A fixed roadmap communicates false certainty. It says we know these are the right features to build, even though we know from experience their impact will likely fall short. When we manage by outcomes, we give our teams the autonomy, responsibility, and ownership to chart their own path. Instead of asking them to deliver a fixed roadmap full of features by a specific date in time, we are asking them to solve a customer problem or to address a business need. It gives the product trio the latitude they need to explore and pivot when needed. If the product trio finds flaws with their initial solution, they can quickly shift to a new idea, often trying several before they ultimately find what will drive the desired outcome (Torres, T., Continuous Discovery Habits, 2021).

You might be asking, “what you do mean by outcome”. Joshua Seiden defines as outcome “a change in user behaviour that drives business results.”

Using outcomes creates focus and alignment. It eliminates needless work. And it puts the customer at the center of everything you do

Seiden, J., Outcomes over Output (2019)

You can help the team start thinking in terms of outcomes by asking three simple questions (Seiden, J., Outcomes over Output, 2019):

  • What are the user and customer behaviours that drive business results? If the team gets stuck on trying to answer that question, there is a good chance that working on alignment diagrams will help.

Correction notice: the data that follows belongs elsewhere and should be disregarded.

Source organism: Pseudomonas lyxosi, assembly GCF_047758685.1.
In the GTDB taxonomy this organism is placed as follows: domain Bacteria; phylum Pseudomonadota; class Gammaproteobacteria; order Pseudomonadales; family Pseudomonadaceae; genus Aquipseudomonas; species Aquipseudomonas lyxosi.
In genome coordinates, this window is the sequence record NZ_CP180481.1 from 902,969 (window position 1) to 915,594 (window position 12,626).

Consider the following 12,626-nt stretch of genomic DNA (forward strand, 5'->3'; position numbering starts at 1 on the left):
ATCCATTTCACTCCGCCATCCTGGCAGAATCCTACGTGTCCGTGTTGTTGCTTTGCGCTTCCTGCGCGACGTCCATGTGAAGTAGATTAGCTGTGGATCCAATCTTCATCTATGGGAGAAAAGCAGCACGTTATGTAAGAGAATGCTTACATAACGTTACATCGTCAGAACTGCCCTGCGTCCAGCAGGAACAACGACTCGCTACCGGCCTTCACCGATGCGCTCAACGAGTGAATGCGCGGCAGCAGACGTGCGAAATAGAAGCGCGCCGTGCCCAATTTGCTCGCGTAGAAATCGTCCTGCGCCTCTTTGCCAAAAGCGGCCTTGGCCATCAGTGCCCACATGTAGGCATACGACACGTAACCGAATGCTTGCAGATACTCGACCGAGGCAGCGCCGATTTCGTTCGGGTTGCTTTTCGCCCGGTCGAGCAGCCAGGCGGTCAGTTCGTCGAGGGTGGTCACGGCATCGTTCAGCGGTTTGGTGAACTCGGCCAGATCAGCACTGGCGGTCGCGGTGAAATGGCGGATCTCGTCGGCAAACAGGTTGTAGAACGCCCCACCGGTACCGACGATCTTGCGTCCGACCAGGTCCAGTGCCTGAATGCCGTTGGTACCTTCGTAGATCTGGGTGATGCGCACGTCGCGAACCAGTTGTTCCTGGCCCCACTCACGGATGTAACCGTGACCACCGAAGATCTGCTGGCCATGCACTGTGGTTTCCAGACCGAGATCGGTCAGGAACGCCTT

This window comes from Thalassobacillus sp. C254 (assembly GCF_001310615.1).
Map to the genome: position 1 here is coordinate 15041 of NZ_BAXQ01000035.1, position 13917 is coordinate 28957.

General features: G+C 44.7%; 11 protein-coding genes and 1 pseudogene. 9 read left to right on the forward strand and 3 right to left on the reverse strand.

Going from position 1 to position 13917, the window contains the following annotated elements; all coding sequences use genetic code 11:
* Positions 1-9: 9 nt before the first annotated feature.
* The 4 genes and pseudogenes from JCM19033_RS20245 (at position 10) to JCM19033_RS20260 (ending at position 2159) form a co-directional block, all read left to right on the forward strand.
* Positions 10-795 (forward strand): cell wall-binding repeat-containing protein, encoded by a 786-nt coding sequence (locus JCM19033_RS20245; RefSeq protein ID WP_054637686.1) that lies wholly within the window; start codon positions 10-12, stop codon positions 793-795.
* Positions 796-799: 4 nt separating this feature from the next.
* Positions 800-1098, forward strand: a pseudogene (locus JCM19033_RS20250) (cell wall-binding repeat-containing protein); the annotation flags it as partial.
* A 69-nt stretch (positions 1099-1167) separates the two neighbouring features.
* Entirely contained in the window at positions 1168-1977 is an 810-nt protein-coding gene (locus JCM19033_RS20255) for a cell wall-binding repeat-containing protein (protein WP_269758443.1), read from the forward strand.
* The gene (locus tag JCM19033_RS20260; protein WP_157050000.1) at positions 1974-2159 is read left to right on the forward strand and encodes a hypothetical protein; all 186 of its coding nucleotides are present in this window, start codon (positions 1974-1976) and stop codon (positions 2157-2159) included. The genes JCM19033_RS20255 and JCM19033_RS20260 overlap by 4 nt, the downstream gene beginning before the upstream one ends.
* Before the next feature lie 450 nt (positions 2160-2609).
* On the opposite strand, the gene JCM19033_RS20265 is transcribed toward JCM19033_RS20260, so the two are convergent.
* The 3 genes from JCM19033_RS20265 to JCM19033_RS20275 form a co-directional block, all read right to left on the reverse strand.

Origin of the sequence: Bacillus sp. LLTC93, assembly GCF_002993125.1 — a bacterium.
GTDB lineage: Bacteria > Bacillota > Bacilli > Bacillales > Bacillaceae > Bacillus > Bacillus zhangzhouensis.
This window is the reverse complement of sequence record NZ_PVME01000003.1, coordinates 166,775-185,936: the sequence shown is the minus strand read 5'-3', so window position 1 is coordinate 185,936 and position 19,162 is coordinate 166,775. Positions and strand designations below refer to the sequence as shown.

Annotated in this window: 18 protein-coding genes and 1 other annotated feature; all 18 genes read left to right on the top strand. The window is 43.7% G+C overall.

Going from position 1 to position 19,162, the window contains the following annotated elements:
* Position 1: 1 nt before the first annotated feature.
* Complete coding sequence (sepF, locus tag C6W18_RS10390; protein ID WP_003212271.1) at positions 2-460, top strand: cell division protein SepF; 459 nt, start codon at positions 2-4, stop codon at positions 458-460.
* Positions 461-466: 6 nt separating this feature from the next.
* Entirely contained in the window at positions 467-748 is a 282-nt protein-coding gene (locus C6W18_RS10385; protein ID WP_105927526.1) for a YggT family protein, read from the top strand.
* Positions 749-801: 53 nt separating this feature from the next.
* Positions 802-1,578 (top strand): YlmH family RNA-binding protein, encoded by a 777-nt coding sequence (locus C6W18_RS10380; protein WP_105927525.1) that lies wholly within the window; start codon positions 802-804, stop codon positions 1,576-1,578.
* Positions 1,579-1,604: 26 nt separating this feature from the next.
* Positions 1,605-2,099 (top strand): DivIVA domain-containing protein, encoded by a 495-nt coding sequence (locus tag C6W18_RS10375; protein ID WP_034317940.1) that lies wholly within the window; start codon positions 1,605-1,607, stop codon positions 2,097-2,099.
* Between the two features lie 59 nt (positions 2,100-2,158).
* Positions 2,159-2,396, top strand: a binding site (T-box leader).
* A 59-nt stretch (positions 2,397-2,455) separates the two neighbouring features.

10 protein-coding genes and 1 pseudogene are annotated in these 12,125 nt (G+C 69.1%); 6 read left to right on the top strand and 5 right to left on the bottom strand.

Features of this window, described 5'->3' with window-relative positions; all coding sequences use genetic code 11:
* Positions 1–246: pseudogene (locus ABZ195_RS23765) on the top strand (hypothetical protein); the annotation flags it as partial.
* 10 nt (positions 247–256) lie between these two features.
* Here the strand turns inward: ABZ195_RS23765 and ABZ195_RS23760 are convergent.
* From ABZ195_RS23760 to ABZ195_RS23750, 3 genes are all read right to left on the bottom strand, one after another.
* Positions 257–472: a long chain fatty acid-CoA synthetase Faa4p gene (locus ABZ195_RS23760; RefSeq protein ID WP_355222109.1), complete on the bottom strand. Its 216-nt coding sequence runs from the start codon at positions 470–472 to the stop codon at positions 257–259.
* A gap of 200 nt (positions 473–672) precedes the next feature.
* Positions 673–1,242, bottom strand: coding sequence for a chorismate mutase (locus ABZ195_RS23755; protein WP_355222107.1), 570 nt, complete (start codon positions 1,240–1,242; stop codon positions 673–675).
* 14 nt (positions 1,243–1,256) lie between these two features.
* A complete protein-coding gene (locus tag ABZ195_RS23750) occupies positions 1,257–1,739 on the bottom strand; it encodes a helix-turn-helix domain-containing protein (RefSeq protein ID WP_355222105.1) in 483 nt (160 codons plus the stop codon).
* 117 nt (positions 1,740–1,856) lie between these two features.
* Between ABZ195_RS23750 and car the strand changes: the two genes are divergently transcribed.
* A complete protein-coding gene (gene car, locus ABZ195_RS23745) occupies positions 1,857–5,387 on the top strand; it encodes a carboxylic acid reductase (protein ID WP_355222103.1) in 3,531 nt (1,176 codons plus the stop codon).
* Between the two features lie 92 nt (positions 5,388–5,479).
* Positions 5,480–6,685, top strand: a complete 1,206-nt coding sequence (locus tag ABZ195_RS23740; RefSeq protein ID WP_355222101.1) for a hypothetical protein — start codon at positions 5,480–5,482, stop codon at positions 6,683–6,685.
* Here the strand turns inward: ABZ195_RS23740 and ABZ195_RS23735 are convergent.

• How do we get people to do more of these things?
  • How do we know we’re right? The easiest (and the hardest) way to answer that question is to design and conduct tests.

Managing by outcomes communicates to the team how they should be measuring success. A clear outcome helps a team align around the work they should be prioritizing, it helps them choose the right customer opportunities to address, and it helps them measure the impact of their experiments. Without a clear outcome, discovery work can be never-ending, fruitless, and frustrating (Torres, T., Continuous Discovery Habits, 2021).

multiracial colleagues shaking hands at work
Learn how to use Jobs to be Done to facilitate two-way negotiations between leadership and product teams that allows for managing by outcomes (Photo by Sora Shimazaki on Pexels.com)

Capturing Signals for Pivot and Risk Mitigation

It’s an old saying that says what gets measured gets done. There is more than a little truth to this. If aspirations are to be achieved, capabilities developed, and management systems created, progress needs to be measured (“Manage What Matters” in Playing to Win: How Strategy Really Works (Lafley, A.G., Martin, R. L., 2013).

Measurement allows comparison of expected outcomes with actual outcomes and enables you to adjust strategic choices accordingly.

“Manage What Matters” in Playing to Win: How Strategy Really Works (Lafley, A.G., Martin, R. L., 2013)

I will refrain from proposing a single metric for signalling pivot for a few reasons:

  • Different organizations have specific strategic choices about winning that uniquely positions in their corresponding industry: these metrics should take in consideration both the goals of users, but also what is the business trying to learn from the study, then design usability studies accordingly.